Inside the COVID-19 vaccination effort

As vaccines become accessible to more and more people, many have questions


Carly Philpott

HUNDREDS A DAY: Used Pfizer syringes pile up in a biohazard waste bin at the Kaiser Permanente Lone Tree Medical Offices, where hundreds of people are vaccinated every day. “We have a pretty good process in place,” said registered nurse and nurse leader at the clinic Kristen O’Keefe. “We’re able to see a lot of people through the vaccine clinic and we’re pretty proud of that.” After receiving their shots, all patients must wait at the clinic for 15 minutes due to risk of anaphylactic reactions to the vaccine. Medical assistant Le’ Cunningham said there was little risk of that actually happening, even though “people have heard horrible stories.”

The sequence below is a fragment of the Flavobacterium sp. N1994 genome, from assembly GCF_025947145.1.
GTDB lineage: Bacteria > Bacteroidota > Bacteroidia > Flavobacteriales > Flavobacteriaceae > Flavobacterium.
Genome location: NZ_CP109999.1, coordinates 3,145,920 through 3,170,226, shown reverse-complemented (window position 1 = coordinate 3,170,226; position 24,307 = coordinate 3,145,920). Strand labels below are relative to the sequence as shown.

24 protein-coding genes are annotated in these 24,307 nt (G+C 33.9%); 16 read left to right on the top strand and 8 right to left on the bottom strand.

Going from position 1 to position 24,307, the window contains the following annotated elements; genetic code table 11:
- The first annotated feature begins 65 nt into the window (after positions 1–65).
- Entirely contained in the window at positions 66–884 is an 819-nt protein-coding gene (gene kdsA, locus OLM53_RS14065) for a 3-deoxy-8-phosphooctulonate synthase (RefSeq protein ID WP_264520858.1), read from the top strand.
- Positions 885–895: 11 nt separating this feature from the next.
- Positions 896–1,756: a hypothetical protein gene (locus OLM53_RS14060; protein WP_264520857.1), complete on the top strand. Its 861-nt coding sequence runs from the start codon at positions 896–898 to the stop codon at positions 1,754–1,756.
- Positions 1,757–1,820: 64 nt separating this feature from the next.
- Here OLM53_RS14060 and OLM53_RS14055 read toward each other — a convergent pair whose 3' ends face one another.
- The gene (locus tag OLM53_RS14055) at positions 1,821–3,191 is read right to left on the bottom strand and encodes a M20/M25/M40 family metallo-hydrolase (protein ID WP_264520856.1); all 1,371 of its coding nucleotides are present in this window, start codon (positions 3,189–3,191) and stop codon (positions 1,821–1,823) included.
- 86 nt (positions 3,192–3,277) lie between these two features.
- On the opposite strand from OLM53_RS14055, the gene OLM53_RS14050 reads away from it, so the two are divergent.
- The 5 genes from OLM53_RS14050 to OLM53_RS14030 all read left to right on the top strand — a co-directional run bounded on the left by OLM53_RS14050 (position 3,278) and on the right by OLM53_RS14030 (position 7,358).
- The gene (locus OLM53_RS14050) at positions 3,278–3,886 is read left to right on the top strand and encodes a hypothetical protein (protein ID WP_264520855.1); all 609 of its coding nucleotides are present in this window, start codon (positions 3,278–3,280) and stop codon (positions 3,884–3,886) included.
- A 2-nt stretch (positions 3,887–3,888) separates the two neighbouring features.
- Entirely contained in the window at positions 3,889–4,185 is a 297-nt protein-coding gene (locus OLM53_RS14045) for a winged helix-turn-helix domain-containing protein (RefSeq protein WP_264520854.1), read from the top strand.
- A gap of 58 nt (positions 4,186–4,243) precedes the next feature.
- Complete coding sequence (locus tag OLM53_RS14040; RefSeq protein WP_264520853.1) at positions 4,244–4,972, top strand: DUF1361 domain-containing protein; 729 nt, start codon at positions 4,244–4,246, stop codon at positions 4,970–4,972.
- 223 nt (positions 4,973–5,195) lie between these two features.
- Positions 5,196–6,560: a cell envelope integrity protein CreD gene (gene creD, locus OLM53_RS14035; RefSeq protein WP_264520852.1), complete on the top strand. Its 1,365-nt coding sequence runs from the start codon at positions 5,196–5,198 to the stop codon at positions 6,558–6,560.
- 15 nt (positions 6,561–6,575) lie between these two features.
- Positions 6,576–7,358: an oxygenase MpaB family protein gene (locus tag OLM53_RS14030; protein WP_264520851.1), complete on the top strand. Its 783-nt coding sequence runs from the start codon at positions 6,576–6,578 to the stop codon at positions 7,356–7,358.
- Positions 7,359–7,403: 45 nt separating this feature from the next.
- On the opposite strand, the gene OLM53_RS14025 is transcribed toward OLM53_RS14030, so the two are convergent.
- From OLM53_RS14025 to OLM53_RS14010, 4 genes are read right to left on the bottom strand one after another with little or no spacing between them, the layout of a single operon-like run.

Carly Philpott, News Editor

In this article:

  • What getting your vaccination could look like
  • When you could be getting your vaccination
  • A rundown of the different vaccinations
  • What post-vaccine life could look like

What does a vaccination site look like?

As COVID-19 vaccines became available to Americans earlier this year, vaccine sites cropped up around the nation, some vaccinating hundreds – even thousands – of people a day.

Colorado has been no different, converting any medical clinic available to hubs for COVID-19 vaccines. The Kaiser Permanente Lone Tree Medical Offices center is one, using empty conference rooms and labs to vaccinate as many vulnerable people as they can every day.

For the staff at the medical center, this monumental task is conducted with no small amount of joy and pent-up anticipation.

“I think we’re pretty happy,” said Le’ Cunningham, a medical assistant. “And it’s an easier day for us than our [normal] day-to-day.”